What is credit mobility?

Credit can be tricky. On the one hand, credit gives us opportunities; it gives us access to housing, transportation, even careers. On the other hand, credit can be the thing that holds us back from those very same things.  

Millions of Americans feel locked out of financial opportunities, in fact – and they often feel that their credit is what is locking them out. It’s more than a feeling, too. It’s a fact that poor credit (or bad credit or no credit) can reduce our options and increase the cost of borrowing money. 

We can’t do life without decent credit 

It’s easy to think of credit in terms of non-essentials, like buying a new TV or paying for a vacation. Not only is that point of view dismissive, it’s also simply not a good reflection of just how much we rely on credit.  

Shelter, for example, is something everyone needs. Without a decent credit score, it’s incredibly difficult to buy or even rent a home. Not to mention buying or leasing a vehicle, getting life insurance, or financing pretty much anything.  

Most Americans – 95%, according to recent Harris Poll research – agree that improving their credit score has a big effect on their personal economic growth. That means not only getting the things they need, but being able to plan ahead and provide for future generations, too. Unfortunately, 57% of Americans say that it’s their credit score that is keeping them from these exact things. 

Economic mobility, meet credit mobility 

You might be familiar with the term “economic mobility”. Simply put, it’s someone’s ability to change or affect their income, wealth, and economic status.  

The hard truth is that right now, there are a lot of things standing in the way for those who would most benefit from economic mobility – from fluctuating inflation to income inequality. That’s why when we talk about economic mobility, we also need to talk about credit mobility. 

Credit mobility is someone’s ability to change or affect their creditworthiness and gain access to credit. By making small but smart financial choices, we can improve our credit a bit at a time, making it easier to not just survive, but thrive.  

The first step is understanding 

If credit is a necessary factor in getting the things we need (shelter, for example), what can we do when our credit score is suffering – or even nonexistent? We can chip away at it, little by little. We can move the needle. 

It starts with a solid, basic understanding of how credit works. Credit helps prove your financial ability to borrow money or access goods and services. It’s represented by a number (yep, your credit score) and that number goes up or down depending on your payment behavior and history.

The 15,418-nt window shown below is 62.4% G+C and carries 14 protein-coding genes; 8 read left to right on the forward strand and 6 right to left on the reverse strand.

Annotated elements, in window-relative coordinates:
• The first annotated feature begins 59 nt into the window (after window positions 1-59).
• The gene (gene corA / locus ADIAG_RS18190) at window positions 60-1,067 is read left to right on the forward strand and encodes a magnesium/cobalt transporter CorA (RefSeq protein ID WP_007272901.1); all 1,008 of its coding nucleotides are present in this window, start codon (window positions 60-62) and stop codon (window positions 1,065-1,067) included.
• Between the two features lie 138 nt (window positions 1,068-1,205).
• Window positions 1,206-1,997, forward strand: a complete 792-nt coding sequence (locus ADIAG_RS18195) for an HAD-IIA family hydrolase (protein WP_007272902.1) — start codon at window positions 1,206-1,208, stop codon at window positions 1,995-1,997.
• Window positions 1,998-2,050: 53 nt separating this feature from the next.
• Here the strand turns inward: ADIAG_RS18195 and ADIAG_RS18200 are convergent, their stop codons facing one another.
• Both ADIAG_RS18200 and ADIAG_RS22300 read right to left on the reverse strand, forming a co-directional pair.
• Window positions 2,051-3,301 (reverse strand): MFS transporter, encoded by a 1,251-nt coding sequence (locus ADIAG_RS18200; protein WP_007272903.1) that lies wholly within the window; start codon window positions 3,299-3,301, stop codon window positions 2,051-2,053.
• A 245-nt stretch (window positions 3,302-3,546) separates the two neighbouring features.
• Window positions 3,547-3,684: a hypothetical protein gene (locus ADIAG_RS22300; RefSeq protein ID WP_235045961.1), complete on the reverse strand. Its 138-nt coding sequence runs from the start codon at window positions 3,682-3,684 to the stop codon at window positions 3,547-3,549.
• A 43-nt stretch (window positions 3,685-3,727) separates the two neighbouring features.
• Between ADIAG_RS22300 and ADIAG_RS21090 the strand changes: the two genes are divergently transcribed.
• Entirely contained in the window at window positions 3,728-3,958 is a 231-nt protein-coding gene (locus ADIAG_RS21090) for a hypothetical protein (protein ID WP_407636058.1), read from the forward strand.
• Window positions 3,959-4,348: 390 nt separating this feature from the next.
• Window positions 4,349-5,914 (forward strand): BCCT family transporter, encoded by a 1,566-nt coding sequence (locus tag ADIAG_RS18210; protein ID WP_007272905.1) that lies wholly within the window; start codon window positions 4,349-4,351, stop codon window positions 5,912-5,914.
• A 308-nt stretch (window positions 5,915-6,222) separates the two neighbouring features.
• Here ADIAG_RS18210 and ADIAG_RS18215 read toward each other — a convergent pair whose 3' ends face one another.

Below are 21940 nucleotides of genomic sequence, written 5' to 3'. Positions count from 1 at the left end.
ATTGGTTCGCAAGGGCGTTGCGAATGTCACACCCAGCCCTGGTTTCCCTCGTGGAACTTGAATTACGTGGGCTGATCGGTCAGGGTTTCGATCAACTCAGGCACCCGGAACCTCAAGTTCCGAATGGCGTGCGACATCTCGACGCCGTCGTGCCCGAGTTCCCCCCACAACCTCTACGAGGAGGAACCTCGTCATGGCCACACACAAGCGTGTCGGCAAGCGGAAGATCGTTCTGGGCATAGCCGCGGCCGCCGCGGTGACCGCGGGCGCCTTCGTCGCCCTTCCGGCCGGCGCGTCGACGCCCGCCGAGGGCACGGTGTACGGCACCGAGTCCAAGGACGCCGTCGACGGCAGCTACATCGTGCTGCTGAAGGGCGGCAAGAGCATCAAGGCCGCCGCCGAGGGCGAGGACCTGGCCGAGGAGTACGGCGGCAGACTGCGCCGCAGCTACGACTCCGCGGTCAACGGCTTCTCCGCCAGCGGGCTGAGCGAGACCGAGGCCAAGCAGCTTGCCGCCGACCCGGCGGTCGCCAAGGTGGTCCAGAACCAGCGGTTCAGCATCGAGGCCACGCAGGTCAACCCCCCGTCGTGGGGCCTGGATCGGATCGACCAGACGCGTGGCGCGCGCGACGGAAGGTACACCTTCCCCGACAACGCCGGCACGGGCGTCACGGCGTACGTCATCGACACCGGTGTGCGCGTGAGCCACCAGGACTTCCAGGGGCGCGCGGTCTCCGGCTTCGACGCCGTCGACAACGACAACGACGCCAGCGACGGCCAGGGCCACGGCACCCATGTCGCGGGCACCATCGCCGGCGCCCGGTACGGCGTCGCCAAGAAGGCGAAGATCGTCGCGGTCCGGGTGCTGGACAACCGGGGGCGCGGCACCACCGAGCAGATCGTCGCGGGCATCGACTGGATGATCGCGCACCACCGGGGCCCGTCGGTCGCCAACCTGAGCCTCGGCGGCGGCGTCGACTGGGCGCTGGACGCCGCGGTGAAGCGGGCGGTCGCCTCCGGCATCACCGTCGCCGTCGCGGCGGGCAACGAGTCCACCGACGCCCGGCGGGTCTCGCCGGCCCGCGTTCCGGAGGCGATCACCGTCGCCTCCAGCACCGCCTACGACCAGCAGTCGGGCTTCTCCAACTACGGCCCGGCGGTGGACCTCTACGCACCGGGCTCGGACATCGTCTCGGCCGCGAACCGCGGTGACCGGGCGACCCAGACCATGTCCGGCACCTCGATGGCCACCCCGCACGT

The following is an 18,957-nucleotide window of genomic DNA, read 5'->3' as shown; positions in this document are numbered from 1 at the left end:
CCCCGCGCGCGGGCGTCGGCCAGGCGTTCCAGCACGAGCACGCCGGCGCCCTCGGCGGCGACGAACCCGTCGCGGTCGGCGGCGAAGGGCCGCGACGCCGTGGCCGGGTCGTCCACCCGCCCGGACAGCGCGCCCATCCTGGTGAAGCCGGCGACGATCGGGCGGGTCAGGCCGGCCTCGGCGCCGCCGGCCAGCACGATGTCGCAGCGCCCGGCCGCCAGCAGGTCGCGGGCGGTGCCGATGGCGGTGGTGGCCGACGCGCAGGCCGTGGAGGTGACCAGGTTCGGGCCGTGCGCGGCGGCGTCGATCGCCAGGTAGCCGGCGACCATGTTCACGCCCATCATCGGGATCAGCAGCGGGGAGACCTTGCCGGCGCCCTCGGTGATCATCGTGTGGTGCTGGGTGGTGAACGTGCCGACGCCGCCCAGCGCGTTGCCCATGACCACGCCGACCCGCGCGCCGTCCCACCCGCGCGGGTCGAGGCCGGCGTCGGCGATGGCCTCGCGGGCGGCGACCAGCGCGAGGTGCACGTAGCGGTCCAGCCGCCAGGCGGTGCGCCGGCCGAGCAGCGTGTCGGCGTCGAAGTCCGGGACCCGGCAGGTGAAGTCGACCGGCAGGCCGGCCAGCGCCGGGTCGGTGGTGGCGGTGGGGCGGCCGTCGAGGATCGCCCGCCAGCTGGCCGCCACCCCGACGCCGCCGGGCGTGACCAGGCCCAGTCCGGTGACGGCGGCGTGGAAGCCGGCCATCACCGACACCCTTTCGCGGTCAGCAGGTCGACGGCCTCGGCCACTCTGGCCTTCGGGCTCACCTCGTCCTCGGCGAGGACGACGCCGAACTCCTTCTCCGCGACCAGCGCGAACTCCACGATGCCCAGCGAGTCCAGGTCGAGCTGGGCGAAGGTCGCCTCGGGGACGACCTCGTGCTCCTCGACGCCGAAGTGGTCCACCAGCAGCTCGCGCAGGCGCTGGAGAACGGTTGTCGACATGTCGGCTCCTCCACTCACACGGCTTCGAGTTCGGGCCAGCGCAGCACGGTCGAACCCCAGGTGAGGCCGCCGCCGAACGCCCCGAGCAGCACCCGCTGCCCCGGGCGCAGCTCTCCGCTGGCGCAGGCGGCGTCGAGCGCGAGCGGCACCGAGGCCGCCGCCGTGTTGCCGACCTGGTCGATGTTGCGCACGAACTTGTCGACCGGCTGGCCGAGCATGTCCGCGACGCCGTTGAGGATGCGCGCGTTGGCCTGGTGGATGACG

Here are the main factors that affect your credit score: 

Payment History 

Payment history accounts for about 35% of your credit score. This factor shows your track record and shows lenders your abilities in the area of repayment. 

Credit Usage 

Also known as your “debt-to-limit ratio”, credit usage makes up about 30% of your credit score. This can give lenders an idea of how you are handling the credit you currently have, and if you are able to handle more. 

Age of Credit 

Age of credit represents how long you’ve held credit accounts and makes up 15% of your total credit score. The longer your credit history, the more data there is to determine your score. So, if you keep your first lines of credit open, you may maintain a higher score.

Credit Mix 

Your credit mix is the number and combination of your current credit accounts. A diverse mix can lead to a higher approval rate, leading to even more approval. Credit mix makes up about 10% of your credit score. 

Credit Inquiries 

Credit inquiries are documented whenever your credit is pulled, and they make up 10% of your credit score. Obviously, a hard pull is necessary to apply for lines of credit, but several credit pulls can be a sign of risk to lenders.  

All these factors work together to make up your credit score, and all these factors can be affected by the financial choices you make.  

Credit mobility is a process 

Steering the ship of your credit is easier said than done. For Americans who are living paycheck to paycheck or are held back by any number of economic barriers, credit mobility is no small task. So, when it comes to building stronger credit, it’s all about doing what you can with what you have. 

Knowing is half the battle – knowing why credit is important, knowing what makes up a credit score, knowing your own score and watching it closely. Keeping these things in mind is the first step to gaining more ability to change your creditworthiness. 

Credit mobility takes time and patience. But better credit – and every door it unlocks – is within your reach. 

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